The Karen/Sam love affair is probably my least favorite part of the movie. Not that there's anything wrong with it, and I think JoBeth Williams and Tom Berenger did a good job portraying the unhappy housewife and the second-rate television star who were lying to themselves and to each other about what they really wanted. What I liked best about it, though, was Karen's bland husband Richard lecturing Sam and Nick on life with "Nobody said it was going to be fun" while eating the blandest of white food -- mayo on white bread, with milk.

I've been through some tough funerals and their aftermaths, and The Big Chill does such a great job capturing those heightened emotions, the bursts of laughter and inappropriate comments, as well as the genuine grief. It's also a movie about seeing the late 1960s through the eyes of the 1980s. This isn't my generation (I'm a bit younger than that), but I can relate to this movie, anyway. I think nearly everyone can.

And I haven't even mentioned the soundtrack yet. It's one of the best soundtracks ever, and since it was the music of their youth and the time they were closest, it fits beautifully into the story. The most famous scene in the movie is everyone cleaning the kitchen to "Ain't Too Proud to Beg". I was going to insert a clip, but couldn't find one that looked good. But I did find a terrific and very spoilery trailer that included a good bit of it.


Bits and pieces:

-- The huge antebellum mansion in South Carolina where the movie was filmed was also used for The Great Santini.


-- … although someone should have rethought the very pink interior decoration. Hey, it was the eighties.

-- Lawrence Kasdan insisted on a lot of rehearsal time for his ensemble cast before shooting so that they would all feel comfortable with each other. Wise decision.

-- Flashback scenes with Alex were filmed, but cut from the movie. He was played by a (then) unknown named Kevin Costner, who ended up just playing the dead body in the opening credits. Fans of the movie have always wanted to see the deleted footage, but Kasdan has refused to release it. Maybe there's a good reason.

-- There are three lines of Nick's that I particularly love: "Sometimes you have to let art flow over you" (as he was watching an old B movie on television with the sound off), "I'm not hung up on this completion thing" (explaining why he never finished his dissertation), and "I had a small, deeply disturbed following" (regarding his talk radio show).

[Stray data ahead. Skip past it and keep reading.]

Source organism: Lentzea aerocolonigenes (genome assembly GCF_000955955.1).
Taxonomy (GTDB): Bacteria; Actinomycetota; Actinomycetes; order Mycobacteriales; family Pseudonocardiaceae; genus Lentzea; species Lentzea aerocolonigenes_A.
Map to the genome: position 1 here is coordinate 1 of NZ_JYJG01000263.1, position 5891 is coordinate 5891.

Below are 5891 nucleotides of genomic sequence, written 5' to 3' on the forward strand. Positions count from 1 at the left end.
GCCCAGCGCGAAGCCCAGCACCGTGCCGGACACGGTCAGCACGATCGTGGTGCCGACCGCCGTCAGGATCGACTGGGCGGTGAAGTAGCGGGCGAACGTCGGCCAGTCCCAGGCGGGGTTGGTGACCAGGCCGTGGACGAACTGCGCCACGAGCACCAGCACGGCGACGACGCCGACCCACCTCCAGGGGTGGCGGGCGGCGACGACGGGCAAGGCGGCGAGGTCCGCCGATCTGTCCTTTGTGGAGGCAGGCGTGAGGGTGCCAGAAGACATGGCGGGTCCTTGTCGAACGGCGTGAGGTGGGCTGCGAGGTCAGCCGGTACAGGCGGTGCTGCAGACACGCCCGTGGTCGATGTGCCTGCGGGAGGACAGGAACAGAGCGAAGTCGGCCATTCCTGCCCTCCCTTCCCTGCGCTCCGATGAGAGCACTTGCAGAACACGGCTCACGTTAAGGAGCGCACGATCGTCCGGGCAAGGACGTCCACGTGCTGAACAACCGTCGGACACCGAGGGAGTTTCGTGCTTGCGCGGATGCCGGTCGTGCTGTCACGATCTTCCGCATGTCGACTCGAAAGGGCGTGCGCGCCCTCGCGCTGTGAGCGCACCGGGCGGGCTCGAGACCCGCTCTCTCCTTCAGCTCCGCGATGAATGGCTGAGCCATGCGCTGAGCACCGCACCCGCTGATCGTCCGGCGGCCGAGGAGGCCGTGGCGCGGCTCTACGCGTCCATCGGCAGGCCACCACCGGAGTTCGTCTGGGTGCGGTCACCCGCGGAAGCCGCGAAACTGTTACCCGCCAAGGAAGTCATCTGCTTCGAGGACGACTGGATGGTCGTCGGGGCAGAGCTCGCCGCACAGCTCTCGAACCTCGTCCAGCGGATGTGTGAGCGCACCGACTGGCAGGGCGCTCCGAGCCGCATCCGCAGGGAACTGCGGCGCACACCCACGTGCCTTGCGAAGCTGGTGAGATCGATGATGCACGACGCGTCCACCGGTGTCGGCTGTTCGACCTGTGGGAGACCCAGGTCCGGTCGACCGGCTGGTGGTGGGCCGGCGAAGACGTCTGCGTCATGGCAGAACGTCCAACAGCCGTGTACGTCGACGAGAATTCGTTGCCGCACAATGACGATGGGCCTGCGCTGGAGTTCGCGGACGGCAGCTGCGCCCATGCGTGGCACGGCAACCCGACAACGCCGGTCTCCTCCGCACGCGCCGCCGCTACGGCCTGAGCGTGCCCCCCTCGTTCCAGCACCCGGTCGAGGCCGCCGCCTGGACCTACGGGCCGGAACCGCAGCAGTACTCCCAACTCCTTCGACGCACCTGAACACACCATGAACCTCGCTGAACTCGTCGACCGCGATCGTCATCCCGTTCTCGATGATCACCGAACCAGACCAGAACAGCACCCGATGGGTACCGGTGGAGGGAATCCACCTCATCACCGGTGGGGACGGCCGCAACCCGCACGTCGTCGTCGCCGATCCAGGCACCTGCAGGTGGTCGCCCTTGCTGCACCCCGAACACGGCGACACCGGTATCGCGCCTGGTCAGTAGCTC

-- Dan has always loved the battle of the bats. "Okay, now we got a fair fight."

-- I always liked how Meg borrowed Sarah's clothes before she borrowed her husband.

-- J.T. Lancer is obviously Magnum P.I.

-- The only detail that has always bothered me is Meg and Sarah preparing a big dinner while Sam and Karen are out shopping because the fridge is empty. And the next night for dinner, Harold goes for take-out. Why send Sam and Karen out shopping? So that they could talk about what it would have been like if they had gotten married, I suppose.

-- Okay, the second detail that has always bugged me is the size of the bandage that Sarah puts on Sam after he gets hurt jumping into the sports car. If he really needed a dressing that huge, he'd have been hospitalized.

Quotes (and I restrained myself; feel free to add a favorite or two to the comments):

Minister: "Sometimes it is hard for us to believe that the good Lord had a plan."
Minister and Meg together: "This is one of those times."

Meg: "I feel terrible. The last time I spoke with Alex, we had a fight. I yelled at him."
Nick: "That's probably why he killed himself. (pause) What was the argument about?"
Meg: "I told him he was wasting his life."

Michael: (at the reception) "Amazing tradition. They throw a great party for you on the one day they know you can't come."

Karen: "I know that Richard will always be faithful to me."
Harold: "That's nice. You trust."
Karen: "Fear of herpes."

Meg: "They're either married or gay. And if they're not gay, they've just broken up with the most wonderful woman in the world, or they've just broken up with a bitch who looks exactly like me. They're in transition from a monogamous relationship and they need more space. Or they're tired of space, but they just can't commit. Or they want to commit, but they're afraid to get close. They want to get close, you don't want to get near them."
I love how Mary Kay Place does this little monologue.

Sarah: (about getting pregnant) "It doesn't always happen the first time."
Meg: "That's not what they told us in high school."

Michael: "I don't know anyone who could get through the day without two or three juicy rationalizations. They're more important than sex."